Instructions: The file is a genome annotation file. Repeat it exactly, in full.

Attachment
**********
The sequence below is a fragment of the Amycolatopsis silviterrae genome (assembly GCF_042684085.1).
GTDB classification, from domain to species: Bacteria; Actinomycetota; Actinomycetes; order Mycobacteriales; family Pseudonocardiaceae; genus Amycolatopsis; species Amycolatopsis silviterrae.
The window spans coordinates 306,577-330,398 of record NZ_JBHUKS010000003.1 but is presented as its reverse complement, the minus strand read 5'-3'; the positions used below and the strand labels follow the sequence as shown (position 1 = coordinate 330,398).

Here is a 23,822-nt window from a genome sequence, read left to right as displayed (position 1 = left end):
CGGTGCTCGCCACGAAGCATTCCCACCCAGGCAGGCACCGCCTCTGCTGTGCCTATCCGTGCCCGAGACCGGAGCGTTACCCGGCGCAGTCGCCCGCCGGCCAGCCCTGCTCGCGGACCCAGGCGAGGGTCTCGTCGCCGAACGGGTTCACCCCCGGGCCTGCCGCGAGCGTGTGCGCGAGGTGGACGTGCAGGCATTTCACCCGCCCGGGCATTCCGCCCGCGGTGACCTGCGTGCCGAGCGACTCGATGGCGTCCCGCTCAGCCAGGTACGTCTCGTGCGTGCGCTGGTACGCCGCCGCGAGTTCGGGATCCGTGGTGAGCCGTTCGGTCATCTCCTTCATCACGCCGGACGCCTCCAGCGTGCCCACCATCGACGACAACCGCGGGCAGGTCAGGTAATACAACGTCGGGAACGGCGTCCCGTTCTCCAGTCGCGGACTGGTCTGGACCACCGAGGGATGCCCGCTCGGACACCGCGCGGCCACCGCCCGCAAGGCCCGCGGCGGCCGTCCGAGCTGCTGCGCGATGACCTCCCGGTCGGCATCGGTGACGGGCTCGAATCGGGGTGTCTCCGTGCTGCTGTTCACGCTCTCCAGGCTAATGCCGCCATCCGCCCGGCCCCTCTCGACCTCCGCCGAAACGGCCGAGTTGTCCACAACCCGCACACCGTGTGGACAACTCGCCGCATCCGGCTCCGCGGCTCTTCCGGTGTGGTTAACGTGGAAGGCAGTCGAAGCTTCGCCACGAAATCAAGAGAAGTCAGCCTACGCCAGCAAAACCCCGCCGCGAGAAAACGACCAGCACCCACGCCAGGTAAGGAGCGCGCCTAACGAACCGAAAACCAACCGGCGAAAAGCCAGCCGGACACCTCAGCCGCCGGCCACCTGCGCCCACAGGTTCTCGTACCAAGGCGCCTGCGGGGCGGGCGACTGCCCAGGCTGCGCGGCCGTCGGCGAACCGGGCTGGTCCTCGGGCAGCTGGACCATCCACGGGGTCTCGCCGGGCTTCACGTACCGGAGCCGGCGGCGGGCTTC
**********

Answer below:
The sequence below is a fragment of the Amycolatopsis silviterrae genome (assembly GCF_042684085.1).
GTDB classification, from domain to species: Bacteria; Actinomycetota; Actinomycetes; order Mycobacteriales; family Pseudonocardiaceae; genus Amycolatopsis; species Amycolatopsis silviterrae.
The window spans coordinates 306,577-330,398 of record NZ_JBHUKS010000003.1 but is presented as its reverse complement, the minus strand read 5'-3'; the positions used below and the strand labels follow the sequence as shown (position 1 = coordinate 330,398).

Here is a 23,822-nt window from a genome sequence, read left to right as displayed (position 1 = left end):
CGGTGCTCGCCACGAAGCATTCCCACCCAGGCAGGCACCGCCTCTGCTGTGCCTATCCGTGCCCGAGACCGGAGCGTTACCCGGCGCAGTCGCCCGCCGGCCAGCCCTGCTCGCGGACCCAGGCGAGGGTCTCGTCGCCGAACGGGTTCACCCCCGGGCCTGCCGCGAGCGTGTGCGCGAGGTGGACGTGCAGGCATTTCACCCGCCCGGGCATTCCGCCCGCGGTGACCTGCGTGCCGAGCGACTCGATGGCGTCCCGCTCAGCCAGGTACGTCTCGTGCGTGCGCTGGTACGCCGCCGCGAGTTCGGGATCCGTGGTGAGCCGTTCGGTCATCTCCTTCATCACGCCGGACGCCTCCAGCGTGCCCACCATCGACGACAACCGCGGGCAGGTCAGGTAATACAACGTCGGGAACGGCGTCCCGTTCTCCAGTCGCGGACTGGTCTGGACCACCGAGGGATGCCCGCTCGGACACCGCGCGGCCACCGCCCGCAAGGCCCGCGGCGGCCGTCCGAGCTGCTGCGCGATGACCTCCCGGTCGGCATCGGTGACGGGCTCGAATCGGGGTGTCTCCGTGCTGCTGTTCACGCTCTCCAGGCTAATGCCGCCATCCGCCCGGCCCCTCTCGACCTCCGCCGAAACGGCCGAGTTGTCCACAACCCGCACACCGTGTGGACAACTCGCCGCATCCGGCTCCGCGGCTCTTCCGGTGTGGTTAACGTGGAAGGCAGTCGAAGCTTCGCCACGAAATCAAGAGAAGTCAGCCTACGCCAGCAAAACCCCGCCGCGAGAAAACGACCAGCACCCACGCCAGGTAAGGAGCGCGCCTAACGAACCGAAAACCAACCGGCGAAAAGCCAGCCGGACACCTCAGCCGCCGGCCACCTGCGCCCACAGGTTCTCGTACCAAGGCGCCTGCGGGGCGGGCGACTGCCCAGGCTGCGCGGCCGTCGGCGAACCGGGCTGGTCCTCGGGCAGCTGGACCATCCACGGGGTCTCGCCGGGCTTCACGTACCGGAGCCGGCGGCGGGCTTC